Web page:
At the end of the first book in this series, River’s Song, Anna finally found peace: on the river, and with her life. She had a new husband and a newly opened inn on her beloved Siuslaw River.
But now Anna’s peace will be somewhat disturbed with the arrival of her college-age daughter, Lauren, and the coming turbulent era of the 1960s. Lauren has been spoiled her entire life by Anna’s mother-in-law, and that lack of discipline is about to rear its ugly head.
Lauren returns to the river to live with Anna and seems to be making improvements, but some romantic entanglements bring out anger and resentment in Lauren, who returns to her mother-in-law, leaving Anna wondering where she went wrong.
As the years pass, Lauren deals with her own defiant teenager, and a new crisis will cause everyone to rethink what should be most important in life.
When I read and reviewed River’s Song, the first in this series, I enjoyed it. The novel grew on me as it went along. The peaceful setting and Anna’s growth throughout the book caused me to be fond of it, and I gave it a pretty good review.
But for some reason, I didn’t enjoy River’s Call as much as I did the first book. Although most of it takes place on the river again, it just didn’t have that peaceful feel to it. There was so much tension and anger among the characters. The first half of the book moved along at a good pace, but the second half seemed a bit disjointed since it jumped ahead years at a time rather randomly.
The plot of the novel was fine, even interesting, but I kept getting tripped up by the apathy displayed by some of the characters. The main point of the novel seemed to be that we all have to learn to “paddle our own canoe.” I agree with this to a point. When children grow up and leave home (and to some degrees before they are out of our homes), they need to learn to be self-sufficient and to make decisions for themselves. However, they need to be taught how to do this before they have to go out and do it themselves! It seemed as if the parents in this novel just left their kids to their own devices. Or they left them to be raised by an overindulgent mother-in-law, and then they wondered where they went wrong when their kids went astray. One parent in this novel even says this (referring to a teenager becoming pregnant before marriage): “These things happen, Anna. Usually there’s nothing a parent can do to stop it. Kids will be kids.”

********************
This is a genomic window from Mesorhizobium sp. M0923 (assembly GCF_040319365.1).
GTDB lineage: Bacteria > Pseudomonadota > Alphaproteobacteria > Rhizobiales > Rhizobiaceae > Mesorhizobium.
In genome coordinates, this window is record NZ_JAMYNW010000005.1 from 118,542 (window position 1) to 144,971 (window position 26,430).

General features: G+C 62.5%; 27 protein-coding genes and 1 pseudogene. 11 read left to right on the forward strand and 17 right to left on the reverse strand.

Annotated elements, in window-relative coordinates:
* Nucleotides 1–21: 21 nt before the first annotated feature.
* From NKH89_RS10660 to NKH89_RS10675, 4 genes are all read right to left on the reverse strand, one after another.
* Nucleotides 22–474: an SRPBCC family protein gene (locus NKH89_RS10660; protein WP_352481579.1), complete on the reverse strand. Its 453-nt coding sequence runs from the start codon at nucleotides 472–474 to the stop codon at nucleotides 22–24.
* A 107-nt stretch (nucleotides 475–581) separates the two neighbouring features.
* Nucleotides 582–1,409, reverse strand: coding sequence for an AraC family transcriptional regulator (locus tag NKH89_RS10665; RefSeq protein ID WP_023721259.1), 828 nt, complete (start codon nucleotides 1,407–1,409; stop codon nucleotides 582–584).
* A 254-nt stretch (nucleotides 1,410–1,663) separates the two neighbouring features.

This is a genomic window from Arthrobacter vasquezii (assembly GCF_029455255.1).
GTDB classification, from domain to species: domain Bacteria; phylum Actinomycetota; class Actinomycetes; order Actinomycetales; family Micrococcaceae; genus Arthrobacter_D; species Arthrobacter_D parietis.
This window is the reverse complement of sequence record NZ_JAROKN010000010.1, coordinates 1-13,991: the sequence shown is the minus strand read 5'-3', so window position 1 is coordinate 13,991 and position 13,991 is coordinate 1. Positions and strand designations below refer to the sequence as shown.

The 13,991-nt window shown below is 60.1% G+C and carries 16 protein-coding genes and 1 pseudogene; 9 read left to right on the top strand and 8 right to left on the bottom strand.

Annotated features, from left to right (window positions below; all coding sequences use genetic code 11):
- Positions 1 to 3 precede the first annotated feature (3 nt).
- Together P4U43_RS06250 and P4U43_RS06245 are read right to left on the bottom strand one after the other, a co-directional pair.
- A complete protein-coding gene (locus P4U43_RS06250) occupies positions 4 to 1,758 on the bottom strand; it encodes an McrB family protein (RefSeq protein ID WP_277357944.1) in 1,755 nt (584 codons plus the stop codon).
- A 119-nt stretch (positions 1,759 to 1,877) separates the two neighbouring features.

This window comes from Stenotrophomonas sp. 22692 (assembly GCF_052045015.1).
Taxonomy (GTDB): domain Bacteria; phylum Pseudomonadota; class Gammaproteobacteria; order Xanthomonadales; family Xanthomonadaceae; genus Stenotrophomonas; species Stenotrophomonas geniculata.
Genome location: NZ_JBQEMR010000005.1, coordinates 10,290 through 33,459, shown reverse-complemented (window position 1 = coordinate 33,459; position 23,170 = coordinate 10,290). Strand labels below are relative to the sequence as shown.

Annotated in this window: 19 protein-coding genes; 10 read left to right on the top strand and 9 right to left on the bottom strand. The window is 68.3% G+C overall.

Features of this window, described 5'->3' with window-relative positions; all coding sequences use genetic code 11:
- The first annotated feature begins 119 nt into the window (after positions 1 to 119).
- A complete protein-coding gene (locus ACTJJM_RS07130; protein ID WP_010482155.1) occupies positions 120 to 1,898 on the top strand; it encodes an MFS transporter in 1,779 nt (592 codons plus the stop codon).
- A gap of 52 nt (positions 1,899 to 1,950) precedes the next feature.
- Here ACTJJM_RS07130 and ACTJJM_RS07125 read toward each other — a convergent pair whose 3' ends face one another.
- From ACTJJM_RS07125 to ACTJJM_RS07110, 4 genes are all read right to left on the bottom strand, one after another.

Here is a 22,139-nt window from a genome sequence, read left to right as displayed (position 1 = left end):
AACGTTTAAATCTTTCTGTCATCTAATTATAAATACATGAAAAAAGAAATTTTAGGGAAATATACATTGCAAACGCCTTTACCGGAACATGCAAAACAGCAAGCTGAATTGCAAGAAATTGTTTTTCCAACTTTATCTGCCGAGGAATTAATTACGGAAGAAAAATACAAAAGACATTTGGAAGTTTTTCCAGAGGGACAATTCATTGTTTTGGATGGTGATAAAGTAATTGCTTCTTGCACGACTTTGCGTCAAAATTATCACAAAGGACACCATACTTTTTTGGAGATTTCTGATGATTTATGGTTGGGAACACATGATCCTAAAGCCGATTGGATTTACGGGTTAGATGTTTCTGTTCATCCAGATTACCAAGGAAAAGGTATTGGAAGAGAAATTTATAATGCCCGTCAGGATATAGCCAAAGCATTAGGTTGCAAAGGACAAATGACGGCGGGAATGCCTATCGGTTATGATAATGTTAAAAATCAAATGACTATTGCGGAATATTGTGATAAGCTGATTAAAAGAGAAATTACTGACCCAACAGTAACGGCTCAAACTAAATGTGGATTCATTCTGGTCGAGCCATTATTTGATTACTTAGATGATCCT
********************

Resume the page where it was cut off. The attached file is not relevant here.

I realize that I am making a big deal over something that maybe should not be such a big deal in a fiction book. I also realize that you can do everything right as a parent, and your children can still make bad decisions. It just seemed that the parents in the novel felt as if they had nowhere to turn to raise their children. While I don’t expect Christian novels to preach on every page (sometimes it’s more enjoyable when they don’t), it just seemed as if there was a real disconnect between the characters’ faith in God and their everyday lives. They prayed when they needed help, but they didn’t turn to God and the Bible to learn how to live their lives. Therefore, they felt they had nowhere to turn for help in raising their children, and they pretty much just left them adrift. This apathetic attitude toward God and parenting greatly decreased my overall enjoyment of this novel.
One part of the story that I did like was the restoration of the relationship between Anna and her mother-in-law. The selflessness on the part of Anna was remarkable, and it was an excellent example of forgiving as Christ forgave us. I also really appreciated the relationship between Anna and her granddaughter, Sarah. I like how they felt a kinship to each other, to the river, and to their Native American ancestry.
I enjoyed the main plot of this novel, but, unfortunately, I did not like the way it ended. It was abrupt and left too much open to be completed in the next novel.
While there were some things that kept me from fully enjoying this novel, the main plot was enough to keep me going and to want to see what happens in the next chapter of the “Inn at Shining Waters” series.
I will give River's Call ... 2 ½ BookWorms.
Disclosure of Material Connection: I received this book free from Abingdon Press through NetGalley. I was not required to write a positive review. The opinions I have expressed are my own. I am disclosing this is accordance with the Federal Trade Commission’s 16 CFR, Part 255: "Guides Concerning the Use of Endorsements and Testimonials in Advertising."